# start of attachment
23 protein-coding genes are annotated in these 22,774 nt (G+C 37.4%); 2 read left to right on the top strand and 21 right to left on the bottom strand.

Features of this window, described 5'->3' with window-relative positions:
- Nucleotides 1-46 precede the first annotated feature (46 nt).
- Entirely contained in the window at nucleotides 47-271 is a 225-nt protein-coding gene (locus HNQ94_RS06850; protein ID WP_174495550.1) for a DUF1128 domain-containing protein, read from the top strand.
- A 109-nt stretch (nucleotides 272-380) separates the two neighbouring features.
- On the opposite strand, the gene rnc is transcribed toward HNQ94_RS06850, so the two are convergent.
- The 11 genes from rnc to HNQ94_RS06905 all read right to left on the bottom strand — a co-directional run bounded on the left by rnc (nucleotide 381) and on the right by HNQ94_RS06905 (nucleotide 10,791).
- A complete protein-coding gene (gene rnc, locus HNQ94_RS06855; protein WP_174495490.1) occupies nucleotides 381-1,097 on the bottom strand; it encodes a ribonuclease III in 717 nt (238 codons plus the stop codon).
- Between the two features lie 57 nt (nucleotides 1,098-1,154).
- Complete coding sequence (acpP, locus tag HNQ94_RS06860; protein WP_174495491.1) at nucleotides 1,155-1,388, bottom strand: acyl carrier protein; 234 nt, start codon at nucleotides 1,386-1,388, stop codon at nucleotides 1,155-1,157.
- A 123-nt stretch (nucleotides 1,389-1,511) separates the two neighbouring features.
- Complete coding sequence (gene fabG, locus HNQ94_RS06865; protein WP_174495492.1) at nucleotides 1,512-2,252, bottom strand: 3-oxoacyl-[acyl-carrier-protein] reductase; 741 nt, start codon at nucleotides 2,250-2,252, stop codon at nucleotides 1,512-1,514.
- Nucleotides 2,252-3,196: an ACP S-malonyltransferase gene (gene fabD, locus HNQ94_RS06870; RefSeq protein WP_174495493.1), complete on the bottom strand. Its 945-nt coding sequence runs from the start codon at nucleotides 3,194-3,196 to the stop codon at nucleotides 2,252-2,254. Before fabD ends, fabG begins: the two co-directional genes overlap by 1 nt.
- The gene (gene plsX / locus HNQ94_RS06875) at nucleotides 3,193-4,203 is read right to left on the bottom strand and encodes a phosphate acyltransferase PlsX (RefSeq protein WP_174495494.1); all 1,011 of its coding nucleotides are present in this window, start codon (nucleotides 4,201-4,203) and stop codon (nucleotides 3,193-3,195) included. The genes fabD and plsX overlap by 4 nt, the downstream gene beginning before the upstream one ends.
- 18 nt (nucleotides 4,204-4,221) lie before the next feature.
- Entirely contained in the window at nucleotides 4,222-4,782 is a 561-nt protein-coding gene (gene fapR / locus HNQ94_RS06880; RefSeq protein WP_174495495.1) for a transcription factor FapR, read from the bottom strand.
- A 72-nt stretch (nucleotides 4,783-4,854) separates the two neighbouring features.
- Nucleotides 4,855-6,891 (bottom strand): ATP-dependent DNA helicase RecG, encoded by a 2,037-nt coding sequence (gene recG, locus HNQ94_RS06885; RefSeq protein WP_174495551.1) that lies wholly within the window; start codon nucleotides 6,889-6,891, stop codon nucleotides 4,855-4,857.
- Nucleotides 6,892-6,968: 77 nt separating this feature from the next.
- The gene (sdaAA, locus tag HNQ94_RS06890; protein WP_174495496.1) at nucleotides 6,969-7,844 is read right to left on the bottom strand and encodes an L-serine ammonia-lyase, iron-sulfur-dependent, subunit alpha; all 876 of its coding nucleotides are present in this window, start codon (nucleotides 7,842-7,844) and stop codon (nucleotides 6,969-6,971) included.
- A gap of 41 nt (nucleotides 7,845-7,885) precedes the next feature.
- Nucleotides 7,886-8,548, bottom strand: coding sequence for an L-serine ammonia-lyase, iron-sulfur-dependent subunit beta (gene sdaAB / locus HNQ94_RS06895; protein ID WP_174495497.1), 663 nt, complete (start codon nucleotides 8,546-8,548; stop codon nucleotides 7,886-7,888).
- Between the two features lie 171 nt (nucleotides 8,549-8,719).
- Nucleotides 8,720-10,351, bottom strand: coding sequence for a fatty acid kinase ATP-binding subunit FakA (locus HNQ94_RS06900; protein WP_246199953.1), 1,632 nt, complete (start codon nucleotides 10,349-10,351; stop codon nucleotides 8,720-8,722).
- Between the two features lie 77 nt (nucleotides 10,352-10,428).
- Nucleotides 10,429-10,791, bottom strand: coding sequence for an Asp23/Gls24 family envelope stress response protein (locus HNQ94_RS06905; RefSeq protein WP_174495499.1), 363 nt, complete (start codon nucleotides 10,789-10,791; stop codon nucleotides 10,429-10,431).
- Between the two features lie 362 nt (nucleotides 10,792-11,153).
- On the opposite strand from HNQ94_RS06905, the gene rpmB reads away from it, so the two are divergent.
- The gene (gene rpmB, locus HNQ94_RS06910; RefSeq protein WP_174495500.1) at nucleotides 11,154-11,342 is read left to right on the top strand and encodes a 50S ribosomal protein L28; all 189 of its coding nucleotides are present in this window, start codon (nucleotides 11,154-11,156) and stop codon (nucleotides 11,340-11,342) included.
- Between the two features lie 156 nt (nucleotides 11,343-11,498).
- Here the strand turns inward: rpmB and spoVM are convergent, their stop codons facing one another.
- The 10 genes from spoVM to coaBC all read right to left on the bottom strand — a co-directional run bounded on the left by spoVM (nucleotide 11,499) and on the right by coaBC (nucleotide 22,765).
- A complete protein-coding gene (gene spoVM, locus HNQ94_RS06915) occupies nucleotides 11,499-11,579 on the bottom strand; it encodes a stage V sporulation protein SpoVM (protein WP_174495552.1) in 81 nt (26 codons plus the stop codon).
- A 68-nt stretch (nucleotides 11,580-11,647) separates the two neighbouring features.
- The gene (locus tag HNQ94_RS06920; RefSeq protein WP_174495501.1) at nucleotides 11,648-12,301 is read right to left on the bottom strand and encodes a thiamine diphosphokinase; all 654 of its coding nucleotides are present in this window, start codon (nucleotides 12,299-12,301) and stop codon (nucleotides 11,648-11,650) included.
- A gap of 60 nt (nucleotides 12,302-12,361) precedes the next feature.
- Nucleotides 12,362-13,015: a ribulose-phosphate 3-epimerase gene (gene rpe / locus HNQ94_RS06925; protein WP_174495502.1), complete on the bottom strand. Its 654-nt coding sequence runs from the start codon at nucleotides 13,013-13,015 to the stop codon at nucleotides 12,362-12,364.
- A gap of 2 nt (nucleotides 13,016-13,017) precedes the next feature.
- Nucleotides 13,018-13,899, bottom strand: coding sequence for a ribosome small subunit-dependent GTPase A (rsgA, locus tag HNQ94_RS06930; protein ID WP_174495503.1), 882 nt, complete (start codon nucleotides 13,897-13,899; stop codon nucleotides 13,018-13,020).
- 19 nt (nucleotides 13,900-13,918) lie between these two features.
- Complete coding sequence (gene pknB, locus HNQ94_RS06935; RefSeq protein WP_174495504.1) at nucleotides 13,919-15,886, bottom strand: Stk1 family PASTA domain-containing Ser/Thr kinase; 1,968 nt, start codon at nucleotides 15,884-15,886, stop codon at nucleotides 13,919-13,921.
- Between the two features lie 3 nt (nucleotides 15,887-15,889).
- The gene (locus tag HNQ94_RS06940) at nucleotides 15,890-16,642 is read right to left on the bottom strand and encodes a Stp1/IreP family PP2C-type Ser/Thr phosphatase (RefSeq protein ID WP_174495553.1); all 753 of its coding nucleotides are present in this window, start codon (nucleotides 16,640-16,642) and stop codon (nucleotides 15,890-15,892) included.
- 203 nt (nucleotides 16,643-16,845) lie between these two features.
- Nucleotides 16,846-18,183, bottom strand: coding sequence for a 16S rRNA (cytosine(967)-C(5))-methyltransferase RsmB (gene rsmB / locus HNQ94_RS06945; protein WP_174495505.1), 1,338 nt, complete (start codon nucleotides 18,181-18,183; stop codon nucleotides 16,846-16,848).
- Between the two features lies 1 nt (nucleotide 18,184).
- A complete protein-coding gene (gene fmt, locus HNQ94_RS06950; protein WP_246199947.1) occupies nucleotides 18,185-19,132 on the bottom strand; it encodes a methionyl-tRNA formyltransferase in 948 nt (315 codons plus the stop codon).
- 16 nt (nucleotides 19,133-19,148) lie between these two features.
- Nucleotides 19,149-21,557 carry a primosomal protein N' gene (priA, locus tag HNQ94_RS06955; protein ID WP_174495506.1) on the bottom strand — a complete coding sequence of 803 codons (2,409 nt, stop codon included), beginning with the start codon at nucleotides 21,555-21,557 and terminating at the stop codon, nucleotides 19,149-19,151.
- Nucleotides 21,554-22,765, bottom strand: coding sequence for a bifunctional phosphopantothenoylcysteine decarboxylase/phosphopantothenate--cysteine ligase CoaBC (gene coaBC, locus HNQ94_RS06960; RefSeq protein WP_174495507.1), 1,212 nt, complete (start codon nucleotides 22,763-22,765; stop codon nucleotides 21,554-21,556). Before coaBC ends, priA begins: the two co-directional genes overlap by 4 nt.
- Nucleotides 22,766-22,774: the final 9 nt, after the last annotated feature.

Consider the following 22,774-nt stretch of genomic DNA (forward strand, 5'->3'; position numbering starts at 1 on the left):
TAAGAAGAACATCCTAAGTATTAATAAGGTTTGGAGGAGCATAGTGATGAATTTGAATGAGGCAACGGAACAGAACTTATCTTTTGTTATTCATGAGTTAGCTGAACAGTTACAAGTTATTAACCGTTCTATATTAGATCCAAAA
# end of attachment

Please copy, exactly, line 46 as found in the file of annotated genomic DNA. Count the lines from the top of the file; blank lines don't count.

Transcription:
- Between the two features lies 1 nt (nucleotide 18,184).